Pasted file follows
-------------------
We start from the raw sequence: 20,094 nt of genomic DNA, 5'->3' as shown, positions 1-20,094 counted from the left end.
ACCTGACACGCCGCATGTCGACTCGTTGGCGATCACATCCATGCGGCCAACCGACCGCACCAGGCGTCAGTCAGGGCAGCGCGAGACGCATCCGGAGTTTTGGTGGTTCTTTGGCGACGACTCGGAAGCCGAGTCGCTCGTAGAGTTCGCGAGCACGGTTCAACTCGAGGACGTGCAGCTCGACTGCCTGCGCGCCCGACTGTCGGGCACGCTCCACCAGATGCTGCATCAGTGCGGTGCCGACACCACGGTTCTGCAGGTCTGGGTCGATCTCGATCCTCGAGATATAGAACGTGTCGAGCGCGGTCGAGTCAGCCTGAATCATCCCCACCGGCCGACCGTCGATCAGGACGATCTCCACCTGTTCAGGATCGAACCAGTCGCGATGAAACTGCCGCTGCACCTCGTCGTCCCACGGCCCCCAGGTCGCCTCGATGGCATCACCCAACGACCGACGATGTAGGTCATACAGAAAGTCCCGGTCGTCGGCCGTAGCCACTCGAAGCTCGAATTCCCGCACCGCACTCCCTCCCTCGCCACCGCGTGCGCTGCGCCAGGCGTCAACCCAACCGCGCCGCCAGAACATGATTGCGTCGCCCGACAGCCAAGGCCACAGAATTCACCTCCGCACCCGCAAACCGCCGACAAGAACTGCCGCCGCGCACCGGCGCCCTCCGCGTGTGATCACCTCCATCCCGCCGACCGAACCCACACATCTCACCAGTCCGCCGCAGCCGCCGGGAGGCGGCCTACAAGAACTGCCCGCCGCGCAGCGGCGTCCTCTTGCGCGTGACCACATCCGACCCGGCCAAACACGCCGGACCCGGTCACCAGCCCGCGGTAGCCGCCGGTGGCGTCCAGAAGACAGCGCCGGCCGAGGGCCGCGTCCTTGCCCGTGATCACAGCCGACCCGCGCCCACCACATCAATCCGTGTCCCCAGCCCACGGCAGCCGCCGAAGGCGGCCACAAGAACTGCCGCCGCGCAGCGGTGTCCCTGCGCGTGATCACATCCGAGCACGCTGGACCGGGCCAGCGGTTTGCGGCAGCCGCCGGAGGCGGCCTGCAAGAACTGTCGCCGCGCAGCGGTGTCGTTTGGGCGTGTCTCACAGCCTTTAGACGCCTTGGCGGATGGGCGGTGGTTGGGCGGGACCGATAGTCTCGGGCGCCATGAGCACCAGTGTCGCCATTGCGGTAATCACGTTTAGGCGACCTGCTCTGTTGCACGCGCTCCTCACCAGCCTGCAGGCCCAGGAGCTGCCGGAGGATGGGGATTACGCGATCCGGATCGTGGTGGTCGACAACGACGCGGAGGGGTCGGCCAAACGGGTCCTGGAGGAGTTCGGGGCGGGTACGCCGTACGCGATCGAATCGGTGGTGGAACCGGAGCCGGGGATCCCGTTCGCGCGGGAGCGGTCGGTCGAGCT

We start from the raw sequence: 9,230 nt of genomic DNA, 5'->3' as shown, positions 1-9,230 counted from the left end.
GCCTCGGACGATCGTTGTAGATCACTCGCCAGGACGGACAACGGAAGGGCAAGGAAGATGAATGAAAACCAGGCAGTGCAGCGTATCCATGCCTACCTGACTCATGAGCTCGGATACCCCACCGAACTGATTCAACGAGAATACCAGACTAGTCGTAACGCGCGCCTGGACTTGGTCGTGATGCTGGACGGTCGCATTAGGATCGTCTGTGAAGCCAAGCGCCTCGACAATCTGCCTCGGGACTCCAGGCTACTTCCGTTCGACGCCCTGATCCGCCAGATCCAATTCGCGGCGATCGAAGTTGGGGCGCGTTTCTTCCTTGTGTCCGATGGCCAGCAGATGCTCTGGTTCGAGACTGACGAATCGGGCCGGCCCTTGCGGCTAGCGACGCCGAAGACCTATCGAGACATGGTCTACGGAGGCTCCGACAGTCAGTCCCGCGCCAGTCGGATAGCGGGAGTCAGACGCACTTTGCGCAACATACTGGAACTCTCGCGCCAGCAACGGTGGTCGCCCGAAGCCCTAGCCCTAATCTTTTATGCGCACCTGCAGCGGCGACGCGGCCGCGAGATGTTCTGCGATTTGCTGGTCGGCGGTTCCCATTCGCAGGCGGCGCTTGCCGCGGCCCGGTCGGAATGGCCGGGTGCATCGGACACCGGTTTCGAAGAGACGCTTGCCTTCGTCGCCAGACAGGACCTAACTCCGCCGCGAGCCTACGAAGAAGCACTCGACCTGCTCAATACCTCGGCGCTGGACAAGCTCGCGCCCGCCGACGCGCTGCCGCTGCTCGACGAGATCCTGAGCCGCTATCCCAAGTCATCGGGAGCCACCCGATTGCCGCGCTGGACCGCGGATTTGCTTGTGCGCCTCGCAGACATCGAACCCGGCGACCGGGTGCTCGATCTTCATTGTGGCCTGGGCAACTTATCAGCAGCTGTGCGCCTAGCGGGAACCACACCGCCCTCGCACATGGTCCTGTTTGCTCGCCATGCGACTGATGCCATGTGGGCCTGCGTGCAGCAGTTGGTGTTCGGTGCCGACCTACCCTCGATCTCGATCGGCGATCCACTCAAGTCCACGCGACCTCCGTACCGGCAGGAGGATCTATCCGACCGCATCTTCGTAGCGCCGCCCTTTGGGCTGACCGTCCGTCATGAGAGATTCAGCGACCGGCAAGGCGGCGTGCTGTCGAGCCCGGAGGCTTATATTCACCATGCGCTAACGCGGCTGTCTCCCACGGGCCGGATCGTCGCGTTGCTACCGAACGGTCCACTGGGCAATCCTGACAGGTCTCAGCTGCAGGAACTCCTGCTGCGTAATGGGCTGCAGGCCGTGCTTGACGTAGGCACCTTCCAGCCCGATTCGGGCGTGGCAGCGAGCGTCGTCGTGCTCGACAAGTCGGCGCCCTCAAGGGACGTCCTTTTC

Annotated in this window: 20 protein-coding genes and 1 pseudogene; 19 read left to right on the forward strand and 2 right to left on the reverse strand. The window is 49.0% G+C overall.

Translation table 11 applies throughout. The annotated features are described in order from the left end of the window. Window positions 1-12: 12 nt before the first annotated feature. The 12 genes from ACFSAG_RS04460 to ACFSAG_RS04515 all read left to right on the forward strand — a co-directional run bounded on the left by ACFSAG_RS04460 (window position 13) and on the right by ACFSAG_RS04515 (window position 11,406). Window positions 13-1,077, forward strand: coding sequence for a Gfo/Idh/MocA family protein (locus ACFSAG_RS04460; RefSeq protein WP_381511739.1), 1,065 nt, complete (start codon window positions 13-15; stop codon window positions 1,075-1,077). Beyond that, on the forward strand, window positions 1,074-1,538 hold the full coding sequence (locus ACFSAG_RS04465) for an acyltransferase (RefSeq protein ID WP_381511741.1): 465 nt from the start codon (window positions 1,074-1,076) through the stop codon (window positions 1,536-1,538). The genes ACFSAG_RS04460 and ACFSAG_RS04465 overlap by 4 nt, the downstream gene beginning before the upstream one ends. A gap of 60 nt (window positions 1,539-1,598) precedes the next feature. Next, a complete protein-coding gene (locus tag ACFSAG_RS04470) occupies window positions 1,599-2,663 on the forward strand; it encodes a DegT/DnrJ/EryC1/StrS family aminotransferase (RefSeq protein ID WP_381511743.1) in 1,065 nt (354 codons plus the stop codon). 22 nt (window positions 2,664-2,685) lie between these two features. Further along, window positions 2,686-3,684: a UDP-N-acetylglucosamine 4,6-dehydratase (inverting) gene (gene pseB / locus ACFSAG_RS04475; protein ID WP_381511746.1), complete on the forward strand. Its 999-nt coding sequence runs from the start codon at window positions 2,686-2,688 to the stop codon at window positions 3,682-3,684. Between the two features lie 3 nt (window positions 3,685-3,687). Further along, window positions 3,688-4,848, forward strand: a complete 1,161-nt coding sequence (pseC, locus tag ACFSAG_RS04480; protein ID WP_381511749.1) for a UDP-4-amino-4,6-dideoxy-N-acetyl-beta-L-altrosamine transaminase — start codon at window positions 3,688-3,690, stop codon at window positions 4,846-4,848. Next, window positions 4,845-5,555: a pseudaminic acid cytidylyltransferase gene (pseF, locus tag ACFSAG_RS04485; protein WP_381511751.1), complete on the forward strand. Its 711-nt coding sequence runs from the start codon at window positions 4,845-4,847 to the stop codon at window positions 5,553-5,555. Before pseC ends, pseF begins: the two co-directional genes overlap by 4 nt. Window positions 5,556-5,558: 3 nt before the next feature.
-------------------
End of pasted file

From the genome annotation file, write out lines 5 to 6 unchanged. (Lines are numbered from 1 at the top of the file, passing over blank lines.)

Annotated in this window: 20 protein-coding genes and 1 pseudogene; 19 read left to right on the forward strand and 2 right to left on the reverse strand. The window is 49.0% G+C overall.

Translation table 11 applies throughout. The annotated features are described in order from the left end of the window. Window positions 1-12: 12 nt before the first annotated feature. The 12 genes from ACFSAG_RS04460 to ACFSAG_RS04515 all read left to right on the forward strand — a co-directional run bounded on the left by ACFSAG_RS04460 (window position 13) and on the right by ACFSAG_RS04515 (window position 11,406). Window positions 13-1,077, forward strand: coding sequence for a Gfo/Idh/MocA family protein (locus ACFSAG_RS04460; RefSeq protein WP_381511739.1), 1,065 nt, complete (start codon window positions 13-15; stop codon window positions 1,075-1,077). Beyond that, on the forward strand, window positions 1,074-1,538 hold the full coding sequence (locus ACFSAG_RS04465) for an acyltransferase (RefSeq protein ID WP_381511741.1): 465 nt from the start codon (window positions 1,074-1,076) through the stop codon (window positions 1,536-1,538). The genes ACFSAG_RS04460 and ACFSAG_RS04465 overlap by 4 nt, the downstream gene beginning before the upstream one ends. A gap of 60 nt (window positions 1,539-1,598) precedes the next feature. Next, a complete protein-coding gene (locus tag ACFSAG_RS04470) occupies window positions 1,599-2,663 on the forward strand; it encodes a DegT/DnrJ/EryC1/StrS family aminotransferase (RefSeq protein ID WP_381511743.1) in 1,065 nt (354 codons plus the stop codon). 22 nt (window positions 2,664-2,685) lie between these two features. Further along, window positions 2,686-3,684: a UDP-N-acetylglucosamine 4,6-dehydratase (inverting) gene (gene pseB / locus ACFSAG_RS04475; protein ID WP_381511746.1), complete on the forward strand. Its 999-nt coding sequence runs from the start codon at window positions 2,686-2,688 to the stop codon at window positions 3,682-3,684. Between the two features lie 3 nt (window positions 3,685-3,687). Further along, window positions 3,688-4,848, forward strand: a complete 1,161-nt coding sequence (pseC, locus tag ACFSAG_RS04480; protein ID WP_381511749.1) for a UDP-4-amino-4,6-dideoxy-N-acetyl-beta-L-altrosamine transaminase — start codon at window positions 3,688-3,690, stop codon at window positions 4,846-4,848. Next, window positions 4,845-5,555: a pseudaminic acid cytidylyltransferase gene (pseF, locus tag ACFSAG_RS04485; protein WP_381511751.1), complete on the forward strand. Its 711-nt coding sequence runs from the start codon at window positions 4,845-4,847 to the stop codon at window positions 5,553-5,555. Before pseC ends, pseF begins: the two co-directional genes overlap by 4 nt. Window positions 5,556-5,558: 3 nt before the next feature.